In this case, there is no dispute over whether the jury could have found that defendants created a nuisance in fact. Constructing a dock into shallow, murky water for the use of guests, without posting "no diving" signs or depth markers, could reasonably be found to create a dangerous condition which might result in injury. If the dock was intended solely for the use of boating, the jury could find a nuisance based on the fact that there was no separation of the boating and swimming areas.
The testimony of one of the defendants, himself, could have led the jury to the conclusion that the nuisance was intentional in the sense this term is used in Denny, supra: that is, that the creator intended to bring about the conditions which are found to be a nuisance in fact. Laverne Soales testified that he did not post depth markers near the pier because they were unnecessary. He further stated that common sense would "not necessarily" have dictated the posting of "no diving" warnings on the dock. Laverne Soales also indicated that the failure to post warning signs was not because it was not considered but, rather, because "it was unnecessary". From this testimony a jury could conclude that defendants "intended to bring about the conditions which are in fact found to be a nuisance".
We must lastly determine whether the Supreme Court decision in Placek v City of Sterling Heights, 405 Mich. 638; 275 N.W.2d 511 (1979), adopting comparative negligence in Michigan, is applicable to a case in which the factfinder concludes the nuisance was intentionally created. This is only a problem because of the manner in which the Supreme Court has chosen to define intentionally created nuisance. Where defendant intentionally commits a tort, comparative negligence is no defense which can serve to reduce his potential liability. The reason is clear from the very name of the comparative negligence doctrine. In such circumstances, defendant has simply not been negligent. There are no degrees of negligence to compare. A person's obligation to guard himself from injury caused by design is insignificant, if existent at all, compared to his obligation to guard himself from injury caused by another's simple lack of care.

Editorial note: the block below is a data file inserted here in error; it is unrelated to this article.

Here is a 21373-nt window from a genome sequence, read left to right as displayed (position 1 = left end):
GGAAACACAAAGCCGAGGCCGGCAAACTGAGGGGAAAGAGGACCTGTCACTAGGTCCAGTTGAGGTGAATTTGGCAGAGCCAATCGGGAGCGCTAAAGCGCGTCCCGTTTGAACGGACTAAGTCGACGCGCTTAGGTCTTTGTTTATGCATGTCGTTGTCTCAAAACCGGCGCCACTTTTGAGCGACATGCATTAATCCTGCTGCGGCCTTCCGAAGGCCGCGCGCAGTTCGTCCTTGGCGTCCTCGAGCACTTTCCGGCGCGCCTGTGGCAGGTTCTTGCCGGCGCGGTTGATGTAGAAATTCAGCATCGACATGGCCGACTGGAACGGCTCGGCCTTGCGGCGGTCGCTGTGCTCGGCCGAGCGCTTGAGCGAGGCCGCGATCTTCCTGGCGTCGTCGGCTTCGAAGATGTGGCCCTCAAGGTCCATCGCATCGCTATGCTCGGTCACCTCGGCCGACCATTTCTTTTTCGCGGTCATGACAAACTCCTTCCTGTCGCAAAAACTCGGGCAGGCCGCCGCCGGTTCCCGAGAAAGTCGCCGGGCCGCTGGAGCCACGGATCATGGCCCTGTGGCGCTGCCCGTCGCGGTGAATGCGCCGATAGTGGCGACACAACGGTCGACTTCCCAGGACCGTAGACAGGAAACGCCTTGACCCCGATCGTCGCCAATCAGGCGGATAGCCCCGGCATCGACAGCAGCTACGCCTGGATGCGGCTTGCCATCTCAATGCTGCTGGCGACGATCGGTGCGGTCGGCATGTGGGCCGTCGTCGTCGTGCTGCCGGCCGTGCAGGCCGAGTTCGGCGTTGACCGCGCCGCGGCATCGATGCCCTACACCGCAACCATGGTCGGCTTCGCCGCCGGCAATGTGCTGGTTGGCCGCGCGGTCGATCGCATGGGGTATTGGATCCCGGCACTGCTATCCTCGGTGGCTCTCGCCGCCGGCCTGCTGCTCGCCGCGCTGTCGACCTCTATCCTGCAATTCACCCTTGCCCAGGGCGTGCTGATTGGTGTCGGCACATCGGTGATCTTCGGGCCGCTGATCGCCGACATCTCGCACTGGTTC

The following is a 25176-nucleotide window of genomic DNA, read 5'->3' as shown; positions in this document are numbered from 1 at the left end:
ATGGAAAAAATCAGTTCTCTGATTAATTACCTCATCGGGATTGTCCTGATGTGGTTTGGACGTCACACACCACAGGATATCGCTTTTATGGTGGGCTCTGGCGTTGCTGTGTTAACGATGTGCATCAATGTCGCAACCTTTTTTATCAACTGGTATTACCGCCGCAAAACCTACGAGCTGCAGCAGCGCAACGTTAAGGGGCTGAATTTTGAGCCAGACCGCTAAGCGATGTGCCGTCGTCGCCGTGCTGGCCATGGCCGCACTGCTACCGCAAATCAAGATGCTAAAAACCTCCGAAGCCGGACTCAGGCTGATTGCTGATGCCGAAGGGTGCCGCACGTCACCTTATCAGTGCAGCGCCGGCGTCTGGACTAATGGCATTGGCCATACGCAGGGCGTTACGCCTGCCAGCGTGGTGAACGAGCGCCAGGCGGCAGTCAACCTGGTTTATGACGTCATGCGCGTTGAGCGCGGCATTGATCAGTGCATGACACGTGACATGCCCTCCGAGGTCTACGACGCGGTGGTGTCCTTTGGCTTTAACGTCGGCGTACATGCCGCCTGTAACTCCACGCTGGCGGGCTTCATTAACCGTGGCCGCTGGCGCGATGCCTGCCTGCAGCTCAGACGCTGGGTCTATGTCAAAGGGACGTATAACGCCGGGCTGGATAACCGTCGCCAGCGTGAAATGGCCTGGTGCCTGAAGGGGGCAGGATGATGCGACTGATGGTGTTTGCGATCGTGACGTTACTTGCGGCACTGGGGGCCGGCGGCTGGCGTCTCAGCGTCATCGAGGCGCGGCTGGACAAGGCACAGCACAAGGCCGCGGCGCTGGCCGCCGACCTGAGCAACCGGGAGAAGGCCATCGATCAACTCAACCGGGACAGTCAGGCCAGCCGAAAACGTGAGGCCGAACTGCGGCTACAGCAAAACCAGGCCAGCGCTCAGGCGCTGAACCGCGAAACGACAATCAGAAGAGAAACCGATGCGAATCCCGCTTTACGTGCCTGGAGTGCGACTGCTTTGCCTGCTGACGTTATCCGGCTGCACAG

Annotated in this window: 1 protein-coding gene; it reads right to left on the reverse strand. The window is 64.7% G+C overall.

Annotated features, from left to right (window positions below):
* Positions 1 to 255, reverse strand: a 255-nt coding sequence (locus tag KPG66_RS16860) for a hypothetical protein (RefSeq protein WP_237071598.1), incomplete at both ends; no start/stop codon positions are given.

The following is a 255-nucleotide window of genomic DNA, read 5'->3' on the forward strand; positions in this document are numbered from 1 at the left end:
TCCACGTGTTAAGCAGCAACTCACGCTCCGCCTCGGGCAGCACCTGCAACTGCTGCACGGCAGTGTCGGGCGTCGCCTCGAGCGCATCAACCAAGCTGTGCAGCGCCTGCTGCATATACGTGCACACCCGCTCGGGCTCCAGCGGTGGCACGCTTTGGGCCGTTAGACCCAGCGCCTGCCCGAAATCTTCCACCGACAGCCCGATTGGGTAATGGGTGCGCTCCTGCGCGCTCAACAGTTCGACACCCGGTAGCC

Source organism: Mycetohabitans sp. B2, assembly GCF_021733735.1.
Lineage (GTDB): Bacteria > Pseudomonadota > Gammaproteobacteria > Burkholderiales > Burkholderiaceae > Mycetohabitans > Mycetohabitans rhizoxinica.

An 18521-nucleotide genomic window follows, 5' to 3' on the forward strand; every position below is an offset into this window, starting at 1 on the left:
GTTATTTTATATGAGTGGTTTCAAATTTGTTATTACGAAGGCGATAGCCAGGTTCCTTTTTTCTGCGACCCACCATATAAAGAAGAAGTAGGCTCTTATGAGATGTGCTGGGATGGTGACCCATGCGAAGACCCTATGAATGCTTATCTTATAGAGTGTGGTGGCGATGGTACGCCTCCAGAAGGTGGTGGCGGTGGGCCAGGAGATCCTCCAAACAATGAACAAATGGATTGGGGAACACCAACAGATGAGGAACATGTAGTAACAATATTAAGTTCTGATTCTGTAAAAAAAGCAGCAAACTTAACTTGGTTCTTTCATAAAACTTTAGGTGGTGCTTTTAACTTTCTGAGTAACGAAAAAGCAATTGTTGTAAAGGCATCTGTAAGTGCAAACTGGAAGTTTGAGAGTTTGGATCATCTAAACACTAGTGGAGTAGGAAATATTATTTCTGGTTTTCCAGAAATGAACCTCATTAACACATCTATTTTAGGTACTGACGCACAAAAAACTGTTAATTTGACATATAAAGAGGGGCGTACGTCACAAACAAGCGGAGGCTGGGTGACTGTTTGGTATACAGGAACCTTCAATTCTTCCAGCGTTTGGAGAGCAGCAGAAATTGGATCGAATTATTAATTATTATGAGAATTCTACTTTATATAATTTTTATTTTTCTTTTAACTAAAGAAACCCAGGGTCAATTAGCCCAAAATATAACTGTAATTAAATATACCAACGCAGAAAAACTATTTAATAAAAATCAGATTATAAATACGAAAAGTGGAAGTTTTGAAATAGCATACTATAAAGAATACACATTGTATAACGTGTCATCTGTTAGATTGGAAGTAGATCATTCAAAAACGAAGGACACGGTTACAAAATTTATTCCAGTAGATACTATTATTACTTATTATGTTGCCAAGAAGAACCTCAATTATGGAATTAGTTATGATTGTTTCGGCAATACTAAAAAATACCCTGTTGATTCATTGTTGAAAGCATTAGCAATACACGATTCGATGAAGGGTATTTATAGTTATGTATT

If the jury concludes on retrial that negligently created nuisance in fact exists, the doctrine would apply. As the Court said in Placek, supra, 667:
"Therefore, we hold the rule announced today applicable to the instant case and all appropriate cases in which trial commences after the date of this opinion including those in which a retrial is to occur because of remand on any other issue."